Dumbstruck,’ was the word used by the Museum of Modern Art’s late curator Kirk Varnedoe to describe his first encounter with Rabbit by Jeff Koons in 1986.

Standing at just over three feet high, and made from polished stainless steel, the sculpture seems to be a mass of contradictions — solid, weightless, sensual, inert. It was instantly embraced by artists and critics, drawing comparisons with Brancusi’s perfect forms.

I couldn’t get my head around its simple beauty at first,’ recalled Damien Hirst. ‘I was stunned. The bunny knocked my socks off.

Rabbit was offered in New York, the ultimate prize in the sale of masterpieces from the collection of S.I. Newhouse. Bidding started at $40 million and quickly rose to $60 million, with the work finally selling for $91,075,000. It was the top price achieved at Christie’s in 2019, and set a new world auction record for a work by a living artist.

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Seattle Museum Month Offers Big Savings in February

New Museum Openings Enhance Month Of Significant Discounts At More Than 40 Museums

Every February, savvy travelers look to Seattle, also known as the Emerald City, where big savings can stack up for arts and culture lovers of all ages with Seattle Museum Month. From Feb. 1-29, 2020, travelers who stay at any one of nearly 60 participating downtown Seattle hotels receive 50 percent off admission prices to more than 40 museums and cultural institutions. February also historically offers lower rates for airfare to Seattle-Tacoma International Airport and special hotel packages to entice winter travelers. To see the full list of participating museums and hotels, visit the Seattle Museum Month website at www.seattlemuseummonth.com.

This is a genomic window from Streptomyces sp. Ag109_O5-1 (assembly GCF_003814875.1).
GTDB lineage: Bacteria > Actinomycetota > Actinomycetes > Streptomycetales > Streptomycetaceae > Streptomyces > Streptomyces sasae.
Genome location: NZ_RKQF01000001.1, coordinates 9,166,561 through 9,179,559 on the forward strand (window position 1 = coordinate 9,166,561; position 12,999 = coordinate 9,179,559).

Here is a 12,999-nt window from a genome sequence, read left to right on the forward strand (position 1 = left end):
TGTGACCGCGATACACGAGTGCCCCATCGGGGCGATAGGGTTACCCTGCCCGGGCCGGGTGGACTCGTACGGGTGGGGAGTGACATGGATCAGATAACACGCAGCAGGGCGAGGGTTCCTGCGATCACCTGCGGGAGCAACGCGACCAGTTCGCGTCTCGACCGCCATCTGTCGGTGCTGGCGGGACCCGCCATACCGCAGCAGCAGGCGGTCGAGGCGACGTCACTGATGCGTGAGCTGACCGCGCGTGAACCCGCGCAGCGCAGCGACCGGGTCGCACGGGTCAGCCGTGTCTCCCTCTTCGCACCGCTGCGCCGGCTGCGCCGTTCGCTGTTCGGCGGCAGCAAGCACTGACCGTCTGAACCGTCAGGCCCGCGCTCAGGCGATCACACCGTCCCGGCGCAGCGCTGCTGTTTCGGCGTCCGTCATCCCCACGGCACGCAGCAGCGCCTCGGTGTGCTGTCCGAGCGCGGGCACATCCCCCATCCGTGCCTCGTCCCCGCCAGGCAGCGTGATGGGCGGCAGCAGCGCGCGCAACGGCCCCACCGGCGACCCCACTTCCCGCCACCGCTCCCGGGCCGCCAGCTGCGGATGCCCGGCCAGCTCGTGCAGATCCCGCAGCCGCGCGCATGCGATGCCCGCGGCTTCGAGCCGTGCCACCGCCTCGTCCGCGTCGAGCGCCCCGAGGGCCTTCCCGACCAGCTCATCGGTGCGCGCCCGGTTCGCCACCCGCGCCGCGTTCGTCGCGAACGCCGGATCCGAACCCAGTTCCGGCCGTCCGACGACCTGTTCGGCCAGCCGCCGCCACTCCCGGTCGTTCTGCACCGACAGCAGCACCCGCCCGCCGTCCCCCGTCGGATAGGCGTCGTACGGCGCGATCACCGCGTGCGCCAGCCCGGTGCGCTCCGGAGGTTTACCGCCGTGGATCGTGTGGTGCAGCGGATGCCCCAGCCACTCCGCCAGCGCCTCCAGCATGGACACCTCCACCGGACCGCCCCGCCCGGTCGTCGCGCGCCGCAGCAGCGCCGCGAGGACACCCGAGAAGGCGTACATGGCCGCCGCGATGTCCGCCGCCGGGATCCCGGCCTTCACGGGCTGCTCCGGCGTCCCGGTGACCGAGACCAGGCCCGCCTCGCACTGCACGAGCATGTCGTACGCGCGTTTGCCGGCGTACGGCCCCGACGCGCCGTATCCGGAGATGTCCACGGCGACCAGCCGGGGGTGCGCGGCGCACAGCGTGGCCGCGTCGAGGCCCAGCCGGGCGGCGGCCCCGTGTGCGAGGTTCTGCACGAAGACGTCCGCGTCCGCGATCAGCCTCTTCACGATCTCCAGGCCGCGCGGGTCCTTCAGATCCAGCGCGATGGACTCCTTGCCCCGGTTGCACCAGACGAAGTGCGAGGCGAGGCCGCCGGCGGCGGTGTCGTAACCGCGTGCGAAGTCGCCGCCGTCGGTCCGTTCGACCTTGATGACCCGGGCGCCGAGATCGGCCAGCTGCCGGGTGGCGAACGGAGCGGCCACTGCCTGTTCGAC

Seattle Museum Month is produced by Visit Seattle and funded by the Seattle Tourism Improvement Area (STIA), a dedicated marketing fund assessed from guests at 73 downtown Seattle hotels. The program was created to encourage travelers to visit Seattle in February and celebrate the remarkable collection of unique museums in the region.

(PRNewsfoto/Visit Seattle)

Seattle has a richly diverse and world-renowned collection of museums that draw people to our city year-round, but Seattle Museum Month offers unparalleled discounts for our visitors,” Visit Seattle Senior Director of Cultural Tourism Tracey Wickersham said. “Engaging hands-on experiences with history-making computers, vintage pinball machines, and experiential music galleries where you can look, listen and re-create some of rock ‘n’ roll’s greatest moments mean our museums entertain as well as educate. You’ll find mind-blowing gardens made of glass and ancient artifacts that explore all facets of life on earth, and art from around the globe. A trip to Seattle for Museum Month will make memories that last a lifetime.”